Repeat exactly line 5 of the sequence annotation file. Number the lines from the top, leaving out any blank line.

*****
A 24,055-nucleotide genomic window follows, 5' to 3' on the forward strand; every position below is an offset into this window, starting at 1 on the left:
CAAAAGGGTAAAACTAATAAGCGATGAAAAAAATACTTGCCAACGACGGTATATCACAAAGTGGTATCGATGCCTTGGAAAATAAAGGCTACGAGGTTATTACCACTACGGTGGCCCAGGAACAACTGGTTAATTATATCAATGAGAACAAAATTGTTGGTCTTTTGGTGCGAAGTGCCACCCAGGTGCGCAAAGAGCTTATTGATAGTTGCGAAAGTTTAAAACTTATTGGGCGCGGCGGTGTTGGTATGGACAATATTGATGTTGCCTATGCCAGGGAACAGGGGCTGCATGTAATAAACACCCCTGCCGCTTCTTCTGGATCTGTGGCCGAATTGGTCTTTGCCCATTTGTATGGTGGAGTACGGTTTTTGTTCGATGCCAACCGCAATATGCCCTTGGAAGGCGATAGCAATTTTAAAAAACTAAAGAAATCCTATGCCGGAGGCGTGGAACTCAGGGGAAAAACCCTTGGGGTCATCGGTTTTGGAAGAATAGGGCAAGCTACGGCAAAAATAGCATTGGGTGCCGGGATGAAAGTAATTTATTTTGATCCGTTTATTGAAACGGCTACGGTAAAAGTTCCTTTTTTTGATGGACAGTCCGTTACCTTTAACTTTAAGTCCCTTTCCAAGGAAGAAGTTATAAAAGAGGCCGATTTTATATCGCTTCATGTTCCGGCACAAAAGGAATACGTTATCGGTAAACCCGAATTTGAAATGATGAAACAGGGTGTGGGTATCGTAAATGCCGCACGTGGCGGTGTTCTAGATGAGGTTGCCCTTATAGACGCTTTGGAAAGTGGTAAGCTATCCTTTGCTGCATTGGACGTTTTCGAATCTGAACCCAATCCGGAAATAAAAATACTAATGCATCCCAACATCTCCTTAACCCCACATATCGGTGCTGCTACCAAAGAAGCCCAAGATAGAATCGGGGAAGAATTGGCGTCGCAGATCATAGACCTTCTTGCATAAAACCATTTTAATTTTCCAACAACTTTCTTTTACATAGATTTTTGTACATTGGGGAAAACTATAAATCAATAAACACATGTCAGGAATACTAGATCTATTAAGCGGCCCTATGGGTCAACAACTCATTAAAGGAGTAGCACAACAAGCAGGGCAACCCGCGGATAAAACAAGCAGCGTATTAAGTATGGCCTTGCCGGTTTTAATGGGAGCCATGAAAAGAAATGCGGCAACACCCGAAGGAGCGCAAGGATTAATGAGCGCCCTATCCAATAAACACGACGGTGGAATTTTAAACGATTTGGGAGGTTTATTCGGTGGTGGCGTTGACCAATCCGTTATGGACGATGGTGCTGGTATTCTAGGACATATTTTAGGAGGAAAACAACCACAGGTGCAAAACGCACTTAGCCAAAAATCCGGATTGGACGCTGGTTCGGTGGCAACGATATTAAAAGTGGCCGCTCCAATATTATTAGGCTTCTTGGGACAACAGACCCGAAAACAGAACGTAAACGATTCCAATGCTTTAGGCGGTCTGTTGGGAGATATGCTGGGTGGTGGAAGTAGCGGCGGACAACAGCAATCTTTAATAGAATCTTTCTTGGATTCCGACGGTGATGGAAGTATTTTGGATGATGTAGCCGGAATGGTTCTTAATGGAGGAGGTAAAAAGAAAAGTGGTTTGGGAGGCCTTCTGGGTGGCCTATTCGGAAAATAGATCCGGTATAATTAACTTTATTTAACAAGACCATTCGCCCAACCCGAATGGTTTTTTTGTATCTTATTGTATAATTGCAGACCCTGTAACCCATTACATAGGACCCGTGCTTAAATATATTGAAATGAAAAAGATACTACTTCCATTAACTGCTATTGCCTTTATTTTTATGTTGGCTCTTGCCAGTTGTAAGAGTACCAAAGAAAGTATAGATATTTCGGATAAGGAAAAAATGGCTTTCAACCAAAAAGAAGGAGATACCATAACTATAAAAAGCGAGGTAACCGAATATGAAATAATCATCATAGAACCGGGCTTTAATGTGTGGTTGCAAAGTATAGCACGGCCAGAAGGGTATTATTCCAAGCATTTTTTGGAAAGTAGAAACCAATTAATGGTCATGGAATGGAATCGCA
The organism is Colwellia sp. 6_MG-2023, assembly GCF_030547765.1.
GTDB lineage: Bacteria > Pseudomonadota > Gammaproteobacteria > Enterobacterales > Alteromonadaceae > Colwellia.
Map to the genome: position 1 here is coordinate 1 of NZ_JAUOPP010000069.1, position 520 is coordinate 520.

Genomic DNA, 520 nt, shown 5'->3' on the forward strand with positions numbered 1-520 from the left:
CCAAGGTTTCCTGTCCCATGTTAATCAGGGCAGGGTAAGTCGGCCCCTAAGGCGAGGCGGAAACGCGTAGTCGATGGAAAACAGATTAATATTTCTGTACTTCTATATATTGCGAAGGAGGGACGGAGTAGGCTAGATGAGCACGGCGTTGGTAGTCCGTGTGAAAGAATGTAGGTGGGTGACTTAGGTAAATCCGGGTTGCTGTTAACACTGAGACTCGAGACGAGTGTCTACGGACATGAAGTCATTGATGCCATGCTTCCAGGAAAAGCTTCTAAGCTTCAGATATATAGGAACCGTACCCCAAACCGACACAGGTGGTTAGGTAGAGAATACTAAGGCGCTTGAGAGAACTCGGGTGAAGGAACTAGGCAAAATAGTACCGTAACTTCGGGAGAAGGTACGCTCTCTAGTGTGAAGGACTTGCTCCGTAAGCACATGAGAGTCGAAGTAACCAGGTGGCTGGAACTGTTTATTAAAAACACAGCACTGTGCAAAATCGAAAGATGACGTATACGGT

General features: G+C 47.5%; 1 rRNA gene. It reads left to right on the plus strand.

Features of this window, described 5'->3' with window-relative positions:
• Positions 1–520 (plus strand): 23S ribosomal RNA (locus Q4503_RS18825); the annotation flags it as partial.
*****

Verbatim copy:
Map to the genome: position 1 here is coordinate 1 of NZ_JAUOPP010000069.1, position 520 is coordinate 520.